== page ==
From outrage over raises awarded to school administrators, a brutal murder, and the tragic loss of three beloved community members, there were many stories in the month of August that grabbed readers' attentions and provoked conversations.
Here are the 10 most read and commented news articles this month.
- : The news of the death of Lynbrook Schools Superintendent Dr. Santo Barbarino shocked and saddened the Lynbrook community and many others who knew and loved him. More than 60 readers reacted to the tragedy by posting beautiful tributes and comments reflecting on their memories of "Dr. B" and his lasting impact.
- : A West Hempstead man was arrested earlier this month and charged with the murder of another West Hempsteader after he allegedly beat him to death outside National Wholesale Liquidators. The news prompted several readers to comment about the luxury apartments that are being constructed across the street and pockets of crime in the community.
- : In July, the managers of Associated Supermarket in Malverne, the only grocer in the village, decided to close. Then, one day later, vowed to stay. But on Aug. 15, they changed their minds again and shut down the store, sparking more than 50 comments from Patch readers, some upset about the closure, others happy to see them go.
- : Steps away from where a man was brutally murdered roughly one week before, shots were fired inside a lounge in West Hempstead, injuring two victims and spurring more conversation among readers about the safety of their community.
- : Outraged that the Malverne School Board granted raises to the district's top administrators and a contract extension to its superintendent without conducting evaluations and consulting the community, more than 100 residents signed an online petition requesting the board to rescind both. The story led to a lively debate, garnering more than 90 comments from readers.
- : A West Hempstead man allegedly drove all the way to Shoreham, where he was caught by a Suffolk County Police allegedly engaging in sex acts with an underage boy in his car.
- : Nassau Land Trust, the non-profit that runs the farm in Malverne that Nassau County purchased in order to preserve it, put out an urgent plea for donations this month, explaining that it will need financial support until the farm becomes self-sustaining. More than a dozen residents responded with ideas on how the farm can generate more revenue and exposure.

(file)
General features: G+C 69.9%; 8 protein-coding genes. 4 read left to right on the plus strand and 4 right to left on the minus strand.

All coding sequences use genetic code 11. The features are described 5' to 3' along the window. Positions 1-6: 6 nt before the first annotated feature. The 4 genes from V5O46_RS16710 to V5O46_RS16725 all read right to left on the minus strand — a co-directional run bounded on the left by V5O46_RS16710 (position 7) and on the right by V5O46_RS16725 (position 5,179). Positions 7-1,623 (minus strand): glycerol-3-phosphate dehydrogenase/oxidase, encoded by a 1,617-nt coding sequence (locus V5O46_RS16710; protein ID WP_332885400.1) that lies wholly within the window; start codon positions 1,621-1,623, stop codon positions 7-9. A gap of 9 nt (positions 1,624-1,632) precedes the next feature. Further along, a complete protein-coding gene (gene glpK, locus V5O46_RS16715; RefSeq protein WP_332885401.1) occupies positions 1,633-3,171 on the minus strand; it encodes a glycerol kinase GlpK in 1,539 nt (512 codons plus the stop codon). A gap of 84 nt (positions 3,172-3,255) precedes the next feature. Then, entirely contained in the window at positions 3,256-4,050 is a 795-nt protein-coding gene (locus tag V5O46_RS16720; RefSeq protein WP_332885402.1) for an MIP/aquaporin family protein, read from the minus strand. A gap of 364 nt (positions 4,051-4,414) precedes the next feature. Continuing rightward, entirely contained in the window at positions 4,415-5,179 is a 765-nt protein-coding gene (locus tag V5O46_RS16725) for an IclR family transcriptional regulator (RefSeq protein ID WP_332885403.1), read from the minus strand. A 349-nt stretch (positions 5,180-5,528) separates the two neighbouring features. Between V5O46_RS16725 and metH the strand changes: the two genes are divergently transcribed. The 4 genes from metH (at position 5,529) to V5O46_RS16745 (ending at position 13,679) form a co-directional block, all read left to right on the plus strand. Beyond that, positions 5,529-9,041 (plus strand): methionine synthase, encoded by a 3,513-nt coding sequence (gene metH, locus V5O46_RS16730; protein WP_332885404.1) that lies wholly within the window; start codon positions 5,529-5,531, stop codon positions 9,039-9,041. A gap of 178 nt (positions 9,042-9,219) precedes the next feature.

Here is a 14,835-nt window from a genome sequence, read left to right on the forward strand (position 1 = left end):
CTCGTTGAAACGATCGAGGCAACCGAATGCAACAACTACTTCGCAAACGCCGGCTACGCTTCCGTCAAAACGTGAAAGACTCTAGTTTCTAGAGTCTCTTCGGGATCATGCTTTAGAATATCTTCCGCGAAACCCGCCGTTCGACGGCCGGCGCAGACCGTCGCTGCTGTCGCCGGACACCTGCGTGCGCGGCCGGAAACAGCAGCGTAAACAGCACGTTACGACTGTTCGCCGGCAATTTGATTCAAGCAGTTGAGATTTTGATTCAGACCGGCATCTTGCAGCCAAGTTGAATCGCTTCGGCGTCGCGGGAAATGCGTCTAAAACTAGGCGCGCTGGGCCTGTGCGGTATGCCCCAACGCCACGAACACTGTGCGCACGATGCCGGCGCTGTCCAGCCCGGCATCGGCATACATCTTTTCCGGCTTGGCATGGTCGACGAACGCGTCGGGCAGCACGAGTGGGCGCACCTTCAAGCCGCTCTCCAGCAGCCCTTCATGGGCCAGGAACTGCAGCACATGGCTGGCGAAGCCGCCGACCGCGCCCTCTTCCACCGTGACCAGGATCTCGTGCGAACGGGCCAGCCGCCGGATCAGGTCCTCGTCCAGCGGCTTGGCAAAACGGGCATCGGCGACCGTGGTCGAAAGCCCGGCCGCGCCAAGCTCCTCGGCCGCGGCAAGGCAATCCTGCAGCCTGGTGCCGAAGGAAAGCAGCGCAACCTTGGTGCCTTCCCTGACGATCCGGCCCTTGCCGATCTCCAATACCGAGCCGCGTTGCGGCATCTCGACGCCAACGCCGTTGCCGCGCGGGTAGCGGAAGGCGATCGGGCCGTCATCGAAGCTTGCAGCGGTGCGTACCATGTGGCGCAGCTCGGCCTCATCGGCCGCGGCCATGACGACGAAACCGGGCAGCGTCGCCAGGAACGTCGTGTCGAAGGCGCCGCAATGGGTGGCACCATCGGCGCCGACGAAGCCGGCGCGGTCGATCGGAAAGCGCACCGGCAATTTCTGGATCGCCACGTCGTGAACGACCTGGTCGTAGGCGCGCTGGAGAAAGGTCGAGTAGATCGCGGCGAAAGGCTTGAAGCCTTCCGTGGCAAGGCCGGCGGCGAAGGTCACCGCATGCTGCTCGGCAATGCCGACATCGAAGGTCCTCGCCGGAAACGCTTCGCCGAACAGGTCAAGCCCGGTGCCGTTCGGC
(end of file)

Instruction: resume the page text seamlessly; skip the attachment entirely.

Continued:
- : Antonio Bove is trying to open a third food business in the village of Malverne inside the vacant building that once housed the Cork N' Board restaurant. But when he went before the village board with his proposal for the first time, he was met with some concerns on whether the area had adequate parking to support his plan. So far, 50 readers have commented on the story, expressing both concerns and support for the business, and debating the future of Malverne's business district.
- : The village of Malverne learned earlier this month of the sudden loss of its long-time Village Justice James Dougherty, who was serving his seventh term in office when he suffered a fall that led to his death weeks ago. A number of readers reflected on Dougherty's contributions to the community on Patch, including Former Mayor Tony Panzarella, who wrote, "He was an outstanding judge, and one of the most decent human beings I have ever known."
- : The news of Judge Dougherty's death came weeks after Malverne learned of the passing of another beloved community member. Harold Petersen touched many lives in Malverne serving as a fire chief, deli owner and coach. Malverne Mayor Patricia Norris McDonald and Fire Chief Scott Edwards reflected on the loss of Petersen as did friends and family who posted their thoughts on Patch.